Anna Sidorova leads a Russian team that has taken bronze in the last three World Curling Championships, while having won World Curling Championship gold in 2013, and silver in 2010, Scotland's Olympic bronze medallist skip Eve Muirhead will be looking to return to the podium.

Sweden’s Anna Hasselborg leads a team making their debut at this level, having taken silver at the Le Gruyère AOP European Championships 2016 in Braehead, Scotland. Hasselborg has a world junior title to her name, from 2010.

Defending champions Switzerland have won a remarkable four world titles in the last five years – with three different teams – and the team that represents Switzerland this time, skipped by Alina Paetz, was one of them – taking gold in Sapporo, Japan in 2015.

The field is rounded off by USA, whose skip Nina Roth finished fifth when she last appeared – as third player – at the 2010 championship in Canada. USA reached these championships by winning the best of five Americas Challenge, against Brazil, in January.

Following the opening ceremony on Saturday 18 March, the teams battle it out in 17 sessions of round-robin play, until the evening of Thursday 23 March. After this, one session tie-breakers will be played, if needed, to determine the top four ranked teams.

Then, curling's Page play-off system will be used, in which the top two ranked teams from the round-robin face each other (Page 1v2), with the winner of that game going direct to the final. The loser is given a second chance by playing a semi-final against the winner of the play-off between the teams ranked third and fourth (Page 3v4). The winner of that sole semi-final goes onto the final to compete for gold and the loser faces the Page 3v4 loser for bronze. These gold and bronze medal finals take place on Sunday 26 March. The bronze medal game will be at 10:00 and the gold medal game at 15:00 (these times are +8 hours ahead of Universal Coordinated Time).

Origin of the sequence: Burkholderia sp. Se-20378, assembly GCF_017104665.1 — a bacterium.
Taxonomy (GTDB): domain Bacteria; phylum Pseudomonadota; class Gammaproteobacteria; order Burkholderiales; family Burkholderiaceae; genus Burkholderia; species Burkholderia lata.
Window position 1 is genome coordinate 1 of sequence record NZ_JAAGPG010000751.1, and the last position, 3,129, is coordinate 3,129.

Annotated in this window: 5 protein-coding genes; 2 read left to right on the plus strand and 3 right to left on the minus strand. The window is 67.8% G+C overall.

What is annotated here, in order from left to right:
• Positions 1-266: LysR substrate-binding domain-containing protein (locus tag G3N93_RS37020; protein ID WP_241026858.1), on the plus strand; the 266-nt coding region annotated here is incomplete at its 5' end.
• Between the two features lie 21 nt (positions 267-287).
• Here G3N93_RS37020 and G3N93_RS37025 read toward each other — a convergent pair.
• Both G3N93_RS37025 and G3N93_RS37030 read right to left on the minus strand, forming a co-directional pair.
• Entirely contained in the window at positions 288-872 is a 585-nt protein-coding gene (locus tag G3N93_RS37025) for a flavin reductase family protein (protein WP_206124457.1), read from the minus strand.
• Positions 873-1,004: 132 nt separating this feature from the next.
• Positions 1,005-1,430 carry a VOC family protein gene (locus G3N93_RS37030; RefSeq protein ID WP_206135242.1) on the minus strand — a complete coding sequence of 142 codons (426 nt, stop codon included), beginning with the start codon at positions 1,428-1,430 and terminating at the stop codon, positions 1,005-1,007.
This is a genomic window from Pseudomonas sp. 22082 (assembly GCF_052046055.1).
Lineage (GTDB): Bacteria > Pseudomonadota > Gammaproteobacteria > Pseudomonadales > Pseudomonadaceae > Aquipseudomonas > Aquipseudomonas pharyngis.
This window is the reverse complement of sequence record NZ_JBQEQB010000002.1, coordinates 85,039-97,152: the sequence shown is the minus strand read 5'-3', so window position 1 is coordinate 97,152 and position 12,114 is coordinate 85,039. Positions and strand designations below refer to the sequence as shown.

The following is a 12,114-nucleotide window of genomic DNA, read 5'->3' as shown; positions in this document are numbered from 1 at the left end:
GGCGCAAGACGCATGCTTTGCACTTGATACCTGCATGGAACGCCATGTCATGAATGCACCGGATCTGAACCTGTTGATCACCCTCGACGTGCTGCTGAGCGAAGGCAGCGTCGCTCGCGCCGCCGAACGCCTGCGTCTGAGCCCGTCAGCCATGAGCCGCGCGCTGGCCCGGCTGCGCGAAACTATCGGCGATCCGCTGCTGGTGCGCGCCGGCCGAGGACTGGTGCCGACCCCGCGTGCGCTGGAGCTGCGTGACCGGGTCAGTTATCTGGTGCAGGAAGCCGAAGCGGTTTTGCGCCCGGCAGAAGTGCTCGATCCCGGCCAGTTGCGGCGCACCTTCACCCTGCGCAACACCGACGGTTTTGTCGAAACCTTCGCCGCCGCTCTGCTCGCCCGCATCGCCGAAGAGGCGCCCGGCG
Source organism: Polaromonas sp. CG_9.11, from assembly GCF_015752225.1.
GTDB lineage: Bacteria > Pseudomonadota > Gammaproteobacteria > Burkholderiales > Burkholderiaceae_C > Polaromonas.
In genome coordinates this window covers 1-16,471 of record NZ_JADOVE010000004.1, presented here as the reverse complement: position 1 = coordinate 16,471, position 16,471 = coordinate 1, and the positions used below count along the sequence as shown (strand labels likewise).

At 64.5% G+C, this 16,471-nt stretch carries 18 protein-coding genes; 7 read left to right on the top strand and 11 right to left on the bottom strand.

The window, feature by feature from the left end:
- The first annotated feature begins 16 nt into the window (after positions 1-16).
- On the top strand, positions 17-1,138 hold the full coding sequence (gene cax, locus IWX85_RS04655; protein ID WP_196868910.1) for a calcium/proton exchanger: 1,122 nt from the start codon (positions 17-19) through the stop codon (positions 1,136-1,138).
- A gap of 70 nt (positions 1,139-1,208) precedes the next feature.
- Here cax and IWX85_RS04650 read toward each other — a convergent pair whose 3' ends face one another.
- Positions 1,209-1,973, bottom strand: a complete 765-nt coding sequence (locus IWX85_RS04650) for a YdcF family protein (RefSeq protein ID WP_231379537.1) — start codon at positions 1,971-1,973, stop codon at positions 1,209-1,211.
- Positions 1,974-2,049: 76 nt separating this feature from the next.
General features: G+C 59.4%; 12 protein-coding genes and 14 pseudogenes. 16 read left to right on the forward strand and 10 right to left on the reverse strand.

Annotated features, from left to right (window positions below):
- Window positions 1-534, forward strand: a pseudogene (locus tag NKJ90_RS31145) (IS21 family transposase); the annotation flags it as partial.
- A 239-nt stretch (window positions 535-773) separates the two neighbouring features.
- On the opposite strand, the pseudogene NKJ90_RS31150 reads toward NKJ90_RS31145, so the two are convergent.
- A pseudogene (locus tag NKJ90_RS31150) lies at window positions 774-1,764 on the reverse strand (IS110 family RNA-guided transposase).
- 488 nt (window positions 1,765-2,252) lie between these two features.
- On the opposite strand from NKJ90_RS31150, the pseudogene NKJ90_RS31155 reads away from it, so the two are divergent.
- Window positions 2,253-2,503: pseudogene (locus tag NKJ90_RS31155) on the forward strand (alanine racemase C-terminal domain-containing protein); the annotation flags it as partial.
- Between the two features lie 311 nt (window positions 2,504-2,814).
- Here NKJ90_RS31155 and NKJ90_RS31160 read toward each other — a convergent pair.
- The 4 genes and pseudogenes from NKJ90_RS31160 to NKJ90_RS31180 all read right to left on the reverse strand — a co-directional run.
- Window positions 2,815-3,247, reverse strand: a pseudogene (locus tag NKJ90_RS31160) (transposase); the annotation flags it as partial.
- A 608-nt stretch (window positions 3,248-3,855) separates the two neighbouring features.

This is the last event at which points to qualify for the 2018 Olympic Winter Games in PyeongChang, Republic of Korea will be available. The qualification process involves this championship and the Ford World Women's Championship 2016, which was held in Swift Current, Canada.

As hosts, Korea have qualified for PyeongChang, as will the seven teams with the best qualifying points tally from 2016 and 2017. The final two places on the Olympic line-up will be decided at a special Olympic Qualification Event, to be held between 5 and 10 December 2017, in Pilsen, Czech Republic.


World Curling TV (WCTV), the television arm of the World Curling Federation, will produce extensive live coverage for broadcasters around the world. WCF Broadcast Partners for the event include Eurosport, TSN in Canada (RDS in Quebec), CCTV-5 China, La Chaine Equipe France, NHK Japan, SBS Korea, TVP Poland, MatchTV Russia, NBC and UniversalHD in the USA.

Curling fans around the world will be able to follow live coverage of these championships on the event website and the World Curling Federation’s YouTube channel,

Live broadcast coverage may be geo-blocked in your region. For all broadcast information visit,

Social media